In terms solely of sewage, the whole of London produces some 130,000 gallons of sewage a day. Most of these are washed through the river, some transported to some fills, while some just sit on the banks waiting to disintegrate. Centuries ago, this kind of trash is converted into fertilizers, used in farms to provide food for the citizens. This greatly reduces the total amount of sewage being left to rot along the city lines. But as the evolution of life style approached, the farming stage was considered a thing of the past.
Many began excelling in factories, and other industrial jobs that not only lessens the need for fertilizers, but also adds to the sewage already being produced by the citizens (Newman, 2008). In present times, according to one official, one Londoner is capable of producing at most 2 tons of rubbish in a whole year (Girardet, 2000). This equates to about 10 pounds per day. This is more than double than an average American, and even if some would say it is an over exaggeration, the fact remains that the Londoner still produces as much garbage as the American.
But the big difference however, is that London is such a small city compared to the states of the American country. There is, then, a fight for space and resources that the land can provide the average Londoner. In order to provide for its citizens, it has been importing resources from other countries. The input of the things taken inside the small city is very much greater than the ones that it can disposed of. The city remains a small entrapment where the garbage, although the same amount as an American emits, poses a greater threat. These are, however, not enough to pinpoint a greater blame towards one.
While it is true that the London garbage are doing much more destruction to the city than the American garbage to its country, the effects are similar in a world kind of view. Each excess garbage that cannot be accounted for would scatter in far places, reaching the seas and even other countries as well. The diseases that would have been cause by the poor sanitation of London can easily reach the United States, as well as other regions of the world. Having stated the ever growing problem, the next logical thing is to come up with a solution.
Though very different in styles, geographical area, amount of garbage, and cultural behavior, the Americans and the Londoners can share a similar passion of reducing their waste products. The most praised technique is recycling. Today, many countries have been implementing this strategy, where segregation of garbage is done at all times. Those that are readily degradable are to be prioritized in fills and such. For the rest, recycling would be employed as much as possible. The extent of this proposition has grown up in huge proportions through out the decade.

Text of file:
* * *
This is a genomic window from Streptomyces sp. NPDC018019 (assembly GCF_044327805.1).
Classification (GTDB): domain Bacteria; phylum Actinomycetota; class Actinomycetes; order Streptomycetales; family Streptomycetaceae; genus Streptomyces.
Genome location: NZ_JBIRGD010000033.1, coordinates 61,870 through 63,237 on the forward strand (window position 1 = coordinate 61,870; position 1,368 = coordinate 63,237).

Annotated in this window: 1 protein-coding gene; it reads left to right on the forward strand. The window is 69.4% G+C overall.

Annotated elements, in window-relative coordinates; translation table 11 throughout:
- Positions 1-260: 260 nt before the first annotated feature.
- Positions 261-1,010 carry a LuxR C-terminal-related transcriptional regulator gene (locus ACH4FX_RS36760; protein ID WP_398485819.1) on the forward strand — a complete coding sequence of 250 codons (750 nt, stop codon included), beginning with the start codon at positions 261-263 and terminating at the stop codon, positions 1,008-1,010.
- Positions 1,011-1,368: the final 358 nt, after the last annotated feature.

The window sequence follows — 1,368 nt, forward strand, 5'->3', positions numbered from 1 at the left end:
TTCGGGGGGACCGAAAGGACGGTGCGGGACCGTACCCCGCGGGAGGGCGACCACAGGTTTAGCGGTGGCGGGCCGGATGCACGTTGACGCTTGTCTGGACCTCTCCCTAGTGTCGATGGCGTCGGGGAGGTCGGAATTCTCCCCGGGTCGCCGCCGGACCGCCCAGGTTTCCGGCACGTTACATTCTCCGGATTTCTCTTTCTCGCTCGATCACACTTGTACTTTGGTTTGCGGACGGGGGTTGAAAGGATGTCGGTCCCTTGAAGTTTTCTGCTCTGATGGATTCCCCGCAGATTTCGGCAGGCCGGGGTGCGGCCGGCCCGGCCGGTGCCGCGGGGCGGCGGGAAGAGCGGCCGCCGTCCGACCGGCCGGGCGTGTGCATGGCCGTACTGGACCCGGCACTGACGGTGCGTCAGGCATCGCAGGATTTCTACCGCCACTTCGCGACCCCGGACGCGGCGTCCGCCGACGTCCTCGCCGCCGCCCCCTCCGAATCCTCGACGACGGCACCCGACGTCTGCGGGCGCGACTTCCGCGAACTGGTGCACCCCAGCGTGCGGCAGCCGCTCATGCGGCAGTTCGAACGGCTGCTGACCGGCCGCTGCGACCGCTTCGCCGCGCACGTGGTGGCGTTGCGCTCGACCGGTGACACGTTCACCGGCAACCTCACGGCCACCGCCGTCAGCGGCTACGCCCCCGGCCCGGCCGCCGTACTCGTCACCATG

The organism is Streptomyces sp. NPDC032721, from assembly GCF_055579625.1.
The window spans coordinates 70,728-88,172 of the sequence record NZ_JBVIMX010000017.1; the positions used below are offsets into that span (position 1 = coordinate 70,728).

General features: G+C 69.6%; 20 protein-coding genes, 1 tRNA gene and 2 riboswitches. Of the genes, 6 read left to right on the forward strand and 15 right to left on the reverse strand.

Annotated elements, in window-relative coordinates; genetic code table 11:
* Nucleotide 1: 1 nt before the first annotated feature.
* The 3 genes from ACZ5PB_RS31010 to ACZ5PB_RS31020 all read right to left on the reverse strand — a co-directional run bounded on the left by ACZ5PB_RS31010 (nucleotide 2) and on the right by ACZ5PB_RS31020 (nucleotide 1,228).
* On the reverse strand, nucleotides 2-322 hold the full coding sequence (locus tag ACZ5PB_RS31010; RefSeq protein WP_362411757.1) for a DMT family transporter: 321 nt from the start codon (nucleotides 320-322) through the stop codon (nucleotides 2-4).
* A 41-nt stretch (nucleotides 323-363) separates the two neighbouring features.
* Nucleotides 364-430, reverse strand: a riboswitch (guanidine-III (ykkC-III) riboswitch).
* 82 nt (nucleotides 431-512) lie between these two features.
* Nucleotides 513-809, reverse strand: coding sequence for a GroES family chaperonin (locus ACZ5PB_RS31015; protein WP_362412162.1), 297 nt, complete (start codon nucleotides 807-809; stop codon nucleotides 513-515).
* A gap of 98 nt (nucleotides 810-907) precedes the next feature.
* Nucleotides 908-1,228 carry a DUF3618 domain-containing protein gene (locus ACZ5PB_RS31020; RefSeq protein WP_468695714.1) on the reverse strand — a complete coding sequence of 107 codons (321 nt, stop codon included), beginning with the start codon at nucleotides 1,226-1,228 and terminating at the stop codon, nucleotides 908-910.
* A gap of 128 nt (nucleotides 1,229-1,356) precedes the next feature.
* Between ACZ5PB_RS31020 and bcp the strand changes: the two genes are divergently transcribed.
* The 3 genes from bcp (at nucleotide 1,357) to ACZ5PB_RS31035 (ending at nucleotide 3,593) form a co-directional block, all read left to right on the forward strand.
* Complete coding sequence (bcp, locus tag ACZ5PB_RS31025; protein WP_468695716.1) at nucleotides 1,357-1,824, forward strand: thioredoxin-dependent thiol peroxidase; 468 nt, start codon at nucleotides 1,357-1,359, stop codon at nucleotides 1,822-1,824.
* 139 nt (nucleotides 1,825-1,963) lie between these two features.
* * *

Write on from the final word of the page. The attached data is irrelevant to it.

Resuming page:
Fines have been imposed on mixed garbage owners, and trash bins have been marked everywhere for clear distinction. In San Francisco, Mayor Gavin Newsom went to the extremes of this penalty. His rules began as a voluntary proposition to prod citizens of the city to start recycling and separating their refuse. Last August 12, 2008, he then shifted from this meek volunteer into a stern garbage police proposition, where the fine can reach to a total of 1,000 dollars (Shaff, 2008). This is not common on other American cities, where fines have also been imposed and recycling became mandatory.
It is also important to note that the penalty added is not the only cause for the recycling spirit. As early as 2001, studies have shown that people started to realize the worth of their garbage, and greatly reduced their rubbish load. Following the statistics above where a total of 230 million tons of garbage has been recorded in 1999, the garbage count was reduced to a slight 229 million tons in 2001 (MSW, 2003). Though very small in value, this provides an inkling on the growing awareness of the garbage threat. Recycling has also been started in London as well.
In the Americans recycle 30% of their wastes, the Londoner recycles about 20%. The numbers vary in many places, but the accepted truth is that the Americans recycle more than the Londoner (Girardet, 2000). Nevertheless, this is a really small, insignificant difference in terms of the true value both strive to achieve. While both devices different plans and strategies in order to achieve their goal, they similarly wanted to attain a 70-75% recycling rate. Though it may seem to be far from early reality, the chances are pretty big if each one would do their job in managing their wastes.
Though it may seem to be like a price-you-pay for what you have done, these should not be left alone to the Americans and to the Londoners. Each man on earth have contributed to the trash circling the globe today, and each man should start to think of doing something to save the environment. References: Girardet, H. 2000. “The people’s planet. ” CNN transcript. Retrieved May 09, 2009 from http://transcripts. cnn. com/TRANSCRIPTS/0012/24/se. 01. html Heather, R. 2005. Gone tomorrow. The hidden life of garbage. The New Press. MSW, Library Index. 2009.
Waste disposal – Municipal solid waste. Library Index Website. Retrieved May 10, 2009 from http://www. libraryindex. com/pages/1112/Waste-Disposal-MUNICIPAL-SOLID-WASTE. html Newman, P. & Jennings, I. 2008. Cities as sustainable ecosystems. New York: Island Press Shaff, A. 2008. “Garbage cops come to America. ” Infowars Website. Retrieved May 09, 2009 from http://www. infowars. com/garbage-cops-come-to-america/ Smith, 2009. “What is the great pacific garbage patch? ” Wisegeek Website. Retrieved May 07, 2009 from http://www. wisegeek. com/what-is-the-great-pacific-garbage-patch. htmSample Essay of Edusson.com